Publisher Description

The Congressional Record of those days shows that they were talking about the vote. But knowing full well of the existence of the Security Council vote of 20 July 2015, on Obama's Iran nuclear deal – officially designated by the Security Council (SC) as United Nations Security Council Resolution 2231 – the 114th Congress decided not to vote on it.
Houses of the 114th Congress were scheduled to vote to approve or disapprove Obama's arrangement with Iran on 10 and 11 Sept 2015. Congress, earlier claiming concern over the prospect of Iran's acquiring nuclear weapons capacity, had insisted on voting on whatever it was that Obama had arranged with Iran.
Congress had had plenty of time since the 20 July 2015 SC vote to look at the Security Council resolution and the weapons deals contained therein, as well as the permission granted Iran to engage in "activities which could contribute to a nuclear explosive device" as of 16 Oct.
On 10 and 11 Sept 2015 the Congress which had expressed such concern over halting Iran potential nuclear weapons development decided not to vote on the SC resolution which everyone knew about and which sets out how the US and other Parties to the Iran agreement would proceed to assist Iranian gaining nuclear weapons capacity. The Congress decided to vote on only one part of Obama's Resolution 2231 (and didn't approve that). By passing over voting on the entire SC resolution, the 114th Congress decided it would not publicly, on the Congressional Record, openly discuss the extent of the real weapons concessions Obama had made to Iran in violation of treaty. And neither the 115th nor the 116th Congress has discussed these ever since.
There is no question that the US pledge of assistance to Iranian development of nuclear weapons capacity made in Resolution 2231 allows for domestic arms manufacturing and speculative interests to profit greatly from engaging in contraband arms trafficking with Iran; just there is no question that implementation of the pledge violates international law and treaty. Here then, US arms dealing interests were given priority over the rule of law.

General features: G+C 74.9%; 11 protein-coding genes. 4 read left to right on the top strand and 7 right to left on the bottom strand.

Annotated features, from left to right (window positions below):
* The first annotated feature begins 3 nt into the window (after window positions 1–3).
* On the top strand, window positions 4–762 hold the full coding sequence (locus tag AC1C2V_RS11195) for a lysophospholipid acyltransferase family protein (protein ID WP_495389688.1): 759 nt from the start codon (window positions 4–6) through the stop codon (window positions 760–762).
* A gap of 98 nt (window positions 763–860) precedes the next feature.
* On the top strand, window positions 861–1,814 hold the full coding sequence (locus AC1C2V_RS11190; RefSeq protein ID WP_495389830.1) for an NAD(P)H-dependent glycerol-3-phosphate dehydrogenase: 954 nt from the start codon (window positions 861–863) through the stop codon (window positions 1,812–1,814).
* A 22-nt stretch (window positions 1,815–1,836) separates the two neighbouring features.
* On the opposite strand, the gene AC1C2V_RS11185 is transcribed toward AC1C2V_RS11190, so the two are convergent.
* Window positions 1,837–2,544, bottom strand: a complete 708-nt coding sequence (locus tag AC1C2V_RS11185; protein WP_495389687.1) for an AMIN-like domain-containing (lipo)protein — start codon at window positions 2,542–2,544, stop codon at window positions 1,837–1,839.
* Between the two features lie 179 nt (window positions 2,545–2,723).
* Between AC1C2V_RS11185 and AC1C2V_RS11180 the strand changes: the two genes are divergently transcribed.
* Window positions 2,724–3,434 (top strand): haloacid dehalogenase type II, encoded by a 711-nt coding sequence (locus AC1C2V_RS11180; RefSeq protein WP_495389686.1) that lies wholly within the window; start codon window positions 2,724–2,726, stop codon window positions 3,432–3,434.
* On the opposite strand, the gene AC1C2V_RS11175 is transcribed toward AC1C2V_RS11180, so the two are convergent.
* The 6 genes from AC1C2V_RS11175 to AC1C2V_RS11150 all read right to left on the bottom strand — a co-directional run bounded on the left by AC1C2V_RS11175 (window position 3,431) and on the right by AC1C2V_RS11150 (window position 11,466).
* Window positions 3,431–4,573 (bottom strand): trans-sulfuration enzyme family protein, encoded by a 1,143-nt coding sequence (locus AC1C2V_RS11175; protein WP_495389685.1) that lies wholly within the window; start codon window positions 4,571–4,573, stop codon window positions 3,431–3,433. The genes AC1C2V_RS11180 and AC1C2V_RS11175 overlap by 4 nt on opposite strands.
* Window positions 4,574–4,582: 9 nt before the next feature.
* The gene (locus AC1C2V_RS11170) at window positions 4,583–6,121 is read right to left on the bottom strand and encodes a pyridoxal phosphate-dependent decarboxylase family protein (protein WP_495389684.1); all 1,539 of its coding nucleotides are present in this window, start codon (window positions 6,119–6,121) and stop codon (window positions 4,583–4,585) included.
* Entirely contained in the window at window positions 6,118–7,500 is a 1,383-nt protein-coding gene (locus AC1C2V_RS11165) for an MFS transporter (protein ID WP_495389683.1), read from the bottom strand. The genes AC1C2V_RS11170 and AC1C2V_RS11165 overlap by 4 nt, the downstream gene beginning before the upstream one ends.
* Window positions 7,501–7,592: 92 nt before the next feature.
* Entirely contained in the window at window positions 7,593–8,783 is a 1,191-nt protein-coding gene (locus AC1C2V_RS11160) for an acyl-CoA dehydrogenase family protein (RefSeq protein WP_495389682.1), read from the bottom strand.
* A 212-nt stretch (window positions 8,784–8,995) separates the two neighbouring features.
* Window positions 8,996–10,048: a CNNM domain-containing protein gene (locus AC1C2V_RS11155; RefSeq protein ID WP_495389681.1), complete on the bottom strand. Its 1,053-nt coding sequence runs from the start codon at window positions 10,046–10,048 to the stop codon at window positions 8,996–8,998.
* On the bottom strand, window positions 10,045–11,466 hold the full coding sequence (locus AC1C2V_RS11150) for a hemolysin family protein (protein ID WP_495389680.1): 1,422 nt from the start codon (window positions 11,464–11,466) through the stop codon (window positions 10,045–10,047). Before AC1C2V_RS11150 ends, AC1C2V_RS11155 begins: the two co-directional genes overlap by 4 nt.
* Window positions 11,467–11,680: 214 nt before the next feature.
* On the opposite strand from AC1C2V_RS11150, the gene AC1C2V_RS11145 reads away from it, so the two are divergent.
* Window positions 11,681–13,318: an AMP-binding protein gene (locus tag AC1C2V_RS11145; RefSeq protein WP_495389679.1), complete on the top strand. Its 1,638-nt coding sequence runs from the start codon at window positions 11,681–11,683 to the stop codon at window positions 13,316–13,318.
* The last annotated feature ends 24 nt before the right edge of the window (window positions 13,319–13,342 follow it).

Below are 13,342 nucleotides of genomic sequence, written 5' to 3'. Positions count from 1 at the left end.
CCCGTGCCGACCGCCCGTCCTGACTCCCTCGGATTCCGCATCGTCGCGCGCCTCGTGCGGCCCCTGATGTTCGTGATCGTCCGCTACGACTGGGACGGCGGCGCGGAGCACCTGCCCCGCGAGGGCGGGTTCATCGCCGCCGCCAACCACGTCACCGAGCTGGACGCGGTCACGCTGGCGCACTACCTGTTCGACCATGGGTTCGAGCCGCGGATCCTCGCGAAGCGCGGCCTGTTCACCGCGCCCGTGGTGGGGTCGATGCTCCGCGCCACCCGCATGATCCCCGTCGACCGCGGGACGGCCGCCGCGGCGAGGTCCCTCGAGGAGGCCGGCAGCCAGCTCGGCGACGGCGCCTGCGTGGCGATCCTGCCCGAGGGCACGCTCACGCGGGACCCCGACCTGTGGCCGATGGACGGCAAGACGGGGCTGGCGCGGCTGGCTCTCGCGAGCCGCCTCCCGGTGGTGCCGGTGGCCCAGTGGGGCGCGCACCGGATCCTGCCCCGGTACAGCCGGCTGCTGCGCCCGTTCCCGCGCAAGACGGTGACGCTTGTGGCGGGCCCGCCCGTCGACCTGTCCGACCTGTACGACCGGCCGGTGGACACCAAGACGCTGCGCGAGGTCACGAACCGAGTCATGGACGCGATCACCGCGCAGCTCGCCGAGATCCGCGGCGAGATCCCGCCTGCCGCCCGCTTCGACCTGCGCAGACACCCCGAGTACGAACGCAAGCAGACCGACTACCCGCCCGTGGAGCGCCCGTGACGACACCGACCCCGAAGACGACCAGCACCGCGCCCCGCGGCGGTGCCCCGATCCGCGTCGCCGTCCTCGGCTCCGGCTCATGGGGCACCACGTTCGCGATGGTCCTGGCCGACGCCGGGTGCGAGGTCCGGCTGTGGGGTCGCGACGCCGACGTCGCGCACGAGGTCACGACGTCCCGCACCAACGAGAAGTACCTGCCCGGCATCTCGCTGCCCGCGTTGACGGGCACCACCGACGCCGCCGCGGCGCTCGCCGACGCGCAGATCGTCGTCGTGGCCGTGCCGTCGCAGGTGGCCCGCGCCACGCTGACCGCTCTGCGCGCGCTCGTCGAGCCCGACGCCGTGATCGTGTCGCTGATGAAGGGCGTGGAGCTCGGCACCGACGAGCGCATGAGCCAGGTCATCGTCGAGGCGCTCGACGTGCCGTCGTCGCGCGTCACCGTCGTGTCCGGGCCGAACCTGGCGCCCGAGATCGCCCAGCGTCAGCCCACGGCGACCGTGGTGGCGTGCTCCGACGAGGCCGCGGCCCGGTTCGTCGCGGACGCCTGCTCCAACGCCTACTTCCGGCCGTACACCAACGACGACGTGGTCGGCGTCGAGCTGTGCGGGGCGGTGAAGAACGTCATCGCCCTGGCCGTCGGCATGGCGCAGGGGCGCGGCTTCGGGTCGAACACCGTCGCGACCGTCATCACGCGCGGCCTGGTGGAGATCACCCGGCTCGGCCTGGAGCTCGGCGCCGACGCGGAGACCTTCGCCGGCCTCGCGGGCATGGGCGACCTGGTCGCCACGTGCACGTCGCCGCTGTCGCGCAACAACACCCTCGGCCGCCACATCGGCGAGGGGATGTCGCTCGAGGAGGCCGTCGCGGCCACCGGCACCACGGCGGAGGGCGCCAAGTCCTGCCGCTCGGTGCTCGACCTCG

The 114th U.S. Congress could have voted on the resolution, along with the weapons concessions included; and decided the US would not support the SC resolution in that the resolution is not in accordance to the Charter of the United Nations, how that works is explained in this writing; and Congressional disproval of Resolution 2231 on the grounds mentioned would have put a very public international halt on implementation of the weapons trading prescribed in Resolution 2231. The system of Charter of the United Nations checks and balances protections against usurpation of authority provides for more than one way to halt a SC resolution other than the better known "Veto;" and despite false rumor a SC resolution is not international law; it's not enforceable unless the Court rules that it is, as will be examined.
In deference to arms profiteering interests; still no public mention in mid 2019 is made in Congress as to international assistance in developing Iranian nuclear weapons capacity. The 2020 Democratic platform campaigns that: "We support the nuclear agreement with Iran because, as it is vigorously enforced and implemented, it verifiably cuts off all of Iran’s pathways to a bomb without resorting to war." Not only are the weapons sales not being discussed, what's also not discussed is that these unmentionable weapons transactions with Iran are contrived to go on in perpetuity. The Party wants back in the 2020 Presidency clearly to serve US contraband arms racketeering interests which it won't talk about.
That malfeasance addressed, this writing clarifies underlying legal points which make it impossible for the Court not to throw Resolution 2231 out entirely – and exposes many false premises imposed on the public by those favoring U.S. involvement in assisting Iran in developing nuclear weapons capabilities.

Politics & Current Affairs
June 11
Jean-Marc Lebouquin

More Books by Jean-Marc Lebouquin